• eSIM 2.0: Key Takeaways



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Global Smartphone Market Declines 14% YoY in Q1 2023; Apple Records Highest-Ever Q1 Share

  • The global smartphone market declined by 14% YoY and 7% QoQ to record 280.2 million unit shipments in Q1 2023.
  • Samsung replaced Apple as the top smartphone player in Q1 2023, driven by its mid-tier A Series and the recently launched S23 series.
  • Apple’s YoY shipment decline was the least among the top five brands. Consequently, it recorded its highest-ever Q1 share of 21%.
  • Global smartphone revenues declined by 7% YoY to around $104 billion. Apple, Samsung, Xiaomi increased their Average Selling Prices YoY.

London, New Delhi, Hong Kong, Seoul, Beijing, Denver, Buenos Aires – May 5, 2023

The global smartphone market faced further contraction in the post-holiday-season quarter with shipments declining by 14% YoY and 7% QoQ to 280.2 million units in Q1 2023, according to the latest research from Counterpoint’s Market Monitor service.

Quarterly global smartphone market
Source: Counterpoint Research Market Monitor Preliminary Data, Q1 2023
Note: OPPO Includes OnePlus

Commenting on overall market dynamics, Senior Analyst Harmeet Singh Walia said, “Smartphone shipments declined further in Q1 2023 following the weakest holiday-season quarter since 2013, as the slower-than-expected recovery in China was marred by alarming bank failures on both sides of the Atlantic further weakening consumer confidence in the face of unrelenting market volatility. The smartphone market was also hit by some major brands supplying fewer new devices to a market struggling with high inventories at a time when consumers are choosing to renew less often, but with more durable smartphones when they do buy.”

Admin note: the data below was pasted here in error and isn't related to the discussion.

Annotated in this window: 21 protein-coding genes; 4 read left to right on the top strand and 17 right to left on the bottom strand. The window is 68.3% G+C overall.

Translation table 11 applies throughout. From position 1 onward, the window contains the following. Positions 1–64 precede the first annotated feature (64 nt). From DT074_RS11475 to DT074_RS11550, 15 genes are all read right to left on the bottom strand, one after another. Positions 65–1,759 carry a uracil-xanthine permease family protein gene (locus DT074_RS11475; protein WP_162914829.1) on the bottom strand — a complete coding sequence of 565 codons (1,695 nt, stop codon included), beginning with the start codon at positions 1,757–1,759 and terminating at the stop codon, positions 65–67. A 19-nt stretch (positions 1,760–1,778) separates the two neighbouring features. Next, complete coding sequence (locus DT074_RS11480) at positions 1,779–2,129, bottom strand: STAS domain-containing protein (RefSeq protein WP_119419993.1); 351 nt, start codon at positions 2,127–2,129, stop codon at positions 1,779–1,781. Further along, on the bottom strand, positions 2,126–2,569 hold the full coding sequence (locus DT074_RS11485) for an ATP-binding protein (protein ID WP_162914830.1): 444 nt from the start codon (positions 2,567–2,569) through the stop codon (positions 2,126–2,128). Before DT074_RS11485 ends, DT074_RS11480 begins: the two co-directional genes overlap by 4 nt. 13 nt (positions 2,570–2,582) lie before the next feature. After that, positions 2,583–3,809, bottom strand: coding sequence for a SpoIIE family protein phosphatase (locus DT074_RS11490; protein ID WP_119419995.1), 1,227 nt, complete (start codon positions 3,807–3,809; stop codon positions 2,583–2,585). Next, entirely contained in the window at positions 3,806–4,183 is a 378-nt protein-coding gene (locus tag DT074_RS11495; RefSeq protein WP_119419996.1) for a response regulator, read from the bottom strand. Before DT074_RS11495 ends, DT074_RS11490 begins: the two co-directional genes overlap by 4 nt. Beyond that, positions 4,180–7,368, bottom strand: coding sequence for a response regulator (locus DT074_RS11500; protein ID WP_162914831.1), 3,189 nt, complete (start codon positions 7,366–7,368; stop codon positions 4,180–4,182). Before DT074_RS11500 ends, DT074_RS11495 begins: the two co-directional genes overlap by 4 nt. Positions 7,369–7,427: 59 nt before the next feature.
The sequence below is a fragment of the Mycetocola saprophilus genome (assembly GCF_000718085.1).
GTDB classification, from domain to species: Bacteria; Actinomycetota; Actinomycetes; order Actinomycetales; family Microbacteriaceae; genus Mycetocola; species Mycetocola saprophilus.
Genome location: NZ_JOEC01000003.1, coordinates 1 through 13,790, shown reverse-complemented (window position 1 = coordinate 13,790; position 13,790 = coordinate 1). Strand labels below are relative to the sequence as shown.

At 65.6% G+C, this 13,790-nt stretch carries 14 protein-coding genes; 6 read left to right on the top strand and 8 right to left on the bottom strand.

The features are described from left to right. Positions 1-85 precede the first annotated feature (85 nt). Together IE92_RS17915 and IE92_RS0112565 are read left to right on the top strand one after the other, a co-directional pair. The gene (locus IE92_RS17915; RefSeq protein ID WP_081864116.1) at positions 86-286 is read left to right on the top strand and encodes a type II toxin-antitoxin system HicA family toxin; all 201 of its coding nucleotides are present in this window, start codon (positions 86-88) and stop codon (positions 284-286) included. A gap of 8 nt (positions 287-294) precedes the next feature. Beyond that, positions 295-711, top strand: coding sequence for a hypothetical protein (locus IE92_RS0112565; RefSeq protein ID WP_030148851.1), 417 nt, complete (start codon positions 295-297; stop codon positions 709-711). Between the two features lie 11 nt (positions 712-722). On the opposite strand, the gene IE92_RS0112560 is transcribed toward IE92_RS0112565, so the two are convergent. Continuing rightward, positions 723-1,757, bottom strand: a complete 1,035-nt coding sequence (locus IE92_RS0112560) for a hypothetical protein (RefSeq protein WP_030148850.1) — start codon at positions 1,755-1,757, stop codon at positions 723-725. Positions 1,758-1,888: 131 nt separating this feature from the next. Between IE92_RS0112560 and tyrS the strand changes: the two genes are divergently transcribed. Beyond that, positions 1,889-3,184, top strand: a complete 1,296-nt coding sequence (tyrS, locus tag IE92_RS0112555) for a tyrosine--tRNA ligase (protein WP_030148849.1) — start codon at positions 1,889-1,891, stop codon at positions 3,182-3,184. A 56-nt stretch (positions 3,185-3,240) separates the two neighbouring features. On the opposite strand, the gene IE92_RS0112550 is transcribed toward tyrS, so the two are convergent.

Consequently, global smartphone revenue and operating profit also declined, although not as much as shipments. This was due, in part, to the lower-than-usual decline in Apple’s shipments, to 58 million units in Q1 2023. Apple thereby managed to capture nearly half of all smartphone revenues. While Samsung’s shipments declined 19% YoY despite growing by 4% QoQ to 60.6 million units, the launch of the Galaxy S23 series enabled Samsung’s ASP to increase to $340, up 17% YoY and 35% QoQ, which in turn contributed to global revenues falling relatively less. Apple and Samsung also remain the most profitable brands, together capturing 96% of global smartphone operating profits.

Major handset vendor's shipment